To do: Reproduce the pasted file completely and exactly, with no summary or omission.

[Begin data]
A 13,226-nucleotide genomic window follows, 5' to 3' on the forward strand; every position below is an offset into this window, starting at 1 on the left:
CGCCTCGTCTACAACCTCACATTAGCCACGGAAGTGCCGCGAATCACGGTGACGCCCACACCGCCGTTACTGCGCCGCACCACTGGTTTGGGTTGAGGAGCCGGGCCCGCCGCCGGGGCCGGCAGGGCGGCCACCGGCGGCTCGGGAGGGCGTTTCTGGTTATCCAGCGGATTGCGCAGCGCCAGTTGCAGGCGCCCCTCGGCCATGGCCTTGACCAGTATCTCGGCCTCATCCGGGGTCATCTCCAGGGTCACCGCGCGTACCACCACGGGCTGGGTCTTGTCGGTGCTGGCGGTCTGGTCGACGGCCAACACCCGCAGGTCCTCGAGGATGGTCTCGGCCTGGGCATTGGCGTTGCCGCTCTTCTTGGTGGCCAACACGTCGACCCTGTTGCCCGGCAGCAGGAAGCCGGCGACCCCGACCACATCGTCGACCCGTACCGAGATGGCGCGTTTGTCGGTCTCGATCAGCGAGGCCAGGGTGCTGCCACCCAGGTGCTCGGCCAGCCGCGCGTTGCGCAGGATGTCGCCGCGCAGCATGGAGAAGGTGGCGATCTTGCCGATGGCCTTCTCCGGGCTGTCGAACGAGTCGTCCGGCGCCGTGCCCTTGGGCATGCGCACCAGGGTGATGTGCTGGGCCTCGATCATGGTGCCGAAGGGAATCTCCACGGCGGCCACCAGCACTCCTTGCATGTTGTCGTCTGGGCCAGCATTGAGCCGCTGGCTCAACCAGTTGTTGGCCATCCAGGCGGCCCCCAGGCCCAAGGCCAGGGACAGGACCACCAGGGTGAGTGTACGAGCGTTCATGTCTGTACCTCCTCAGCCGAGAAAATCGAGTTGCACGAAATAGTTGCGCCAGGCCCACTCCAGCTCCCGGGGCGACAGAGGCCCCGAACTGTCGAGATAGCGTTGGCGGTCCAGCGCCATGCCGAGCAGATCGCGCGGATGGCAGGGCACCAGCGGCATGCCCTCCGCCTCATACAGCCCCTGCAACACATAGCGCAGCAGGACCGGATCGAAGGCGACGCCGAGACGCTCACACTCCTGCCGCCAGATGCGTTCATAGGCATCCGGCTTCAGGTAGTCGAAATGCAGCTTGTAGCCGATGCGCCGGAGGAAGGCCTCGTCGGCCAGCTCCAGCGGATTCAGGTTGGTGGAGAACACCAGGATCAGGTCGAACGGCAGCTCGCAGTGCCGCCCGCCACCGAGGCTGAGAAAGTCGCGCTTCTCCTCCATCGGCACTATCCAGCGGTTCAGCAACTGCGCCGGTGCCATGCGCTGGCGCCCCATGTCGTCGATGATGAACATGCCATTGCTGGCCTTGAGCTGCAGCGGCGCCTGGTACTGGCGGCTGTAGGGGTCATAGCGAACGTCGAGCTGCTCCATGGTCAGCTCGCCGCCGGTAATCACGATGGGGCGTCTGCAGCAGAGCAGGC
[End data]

A 13,226-nucleotide genomic window follows, 5' to 3' on the forward strand; every position below is an offset into this window, starting at 1 on the left:
CGCCTCGTCTACAACCTCACATTAGCCACGGAAGTGCCGCGAATCACGGTGACGCCCACACCGCCGTTACTGCGCCGCACCACTGGTTTGGGTTGAGGAGCCGGGCCCGCCGCCGGGGCCGGCAGGGCGGCCACCGGCGGCTCGGGAGGGCGTTTCTGGTTATCCAGCGGATTGCGCAGCGCCAGTTGCAGGCGCCCCTCGGCCATGGCCTTGACCAGTATCTCGGCCTCATCCGGGGTCATCTCCAGGGTCACCGCGCGTACCACCACGGGCTGGGTCTTGTCGGTGCTGGCGGTCTGGTCGACGGCCAACACCCGCAGGTCCTCGAGGATGGTCTCGGCCTGGGCATTGGCGTTGCCGCTCTTCTTGGTGGCCAACACGTCGACCCTGTTGCCCGGCAGCAGGAAGCCGGCGACCCCGACCACATCGTCGACCCGTACCGAGATGGCGCGTTTGTCGGTCTCGATCAGCGAGGCCAGGGTGCTGCCACCCAGGTGCTCGGCCAGCCGCGCGTTGCGCAGGATGTCGCCGCGCAGCATGGAGAAGGTGGCGATCTTGCCGATGGCCTTCTCCGGGCTGTCGAACGAGTCGTCCGGCGCCGTGCCCTTGGGCATGCGCACCAGGGTGATGTGCTGGGCCTCGATCATGGTGCCGAAGGGAATCTCCACGGCGGCCACCAGCACTCCTTGCATGTTGTCGTCTGGGCCAGCATTGAGCCGCTGGCTCAACCAGTTGTTGGCCATCCAGGCGGCCCCCAGGCCCAAGGCCAGGGACAGGACCACCAGGGTGAGTGTACGAGCGTTCATGTCTGTACCTCCTCAGCCGAGAAAATCGAGTTGCACGAAATAGTTGCGCCAGGCCCACTCCAGCTCCCGGGGCGACAGAGGCCCCGAACTGTCGAGATAGCGTTGGCGGTCCAGCGCCATGCCGAGCAGATCGCGCGGATGGCAGGGCACCAGCGGCATGCCCTCCGCCTCATACAGCCCCTGCAACACATAGCGCAGCAGGACCGGATCGAAGGCGACGCCGAGACGCTCACACTCCTGCCGCCAGATGCGTTCATAGGCATCCGGCTTCAGGTAGTCGAAATGCAGCTTGTAGCCGATGCGCCGGAGGAAGGCCTCGTCGGCCAGCTCCAGCGGATTCAGGTTGGTGGAGAACACCAGGATCAGGTCGAACGGCAGCTCGCAGTGCCGCCCGCCACCGAGGCTGAGAAAGTCGCGCTTCTCCTCCATCGGCACTATCCAGCGGTTCAGCAACTGCGCCGGTGCCATGCGCTGGCGCCCCATGTCGTCGATGATGAACATGCCATTGCTGGCCTTGAGCTGCAGCGGCGCCTGGTACTGGCGGCTGTAGGGGTCATAGCGAACGTCGAGCTGCTCCATGGTCAGCTCGCCGCCGGTAATCACGATGGGGCGTCTGCAGCAGAGCAGGC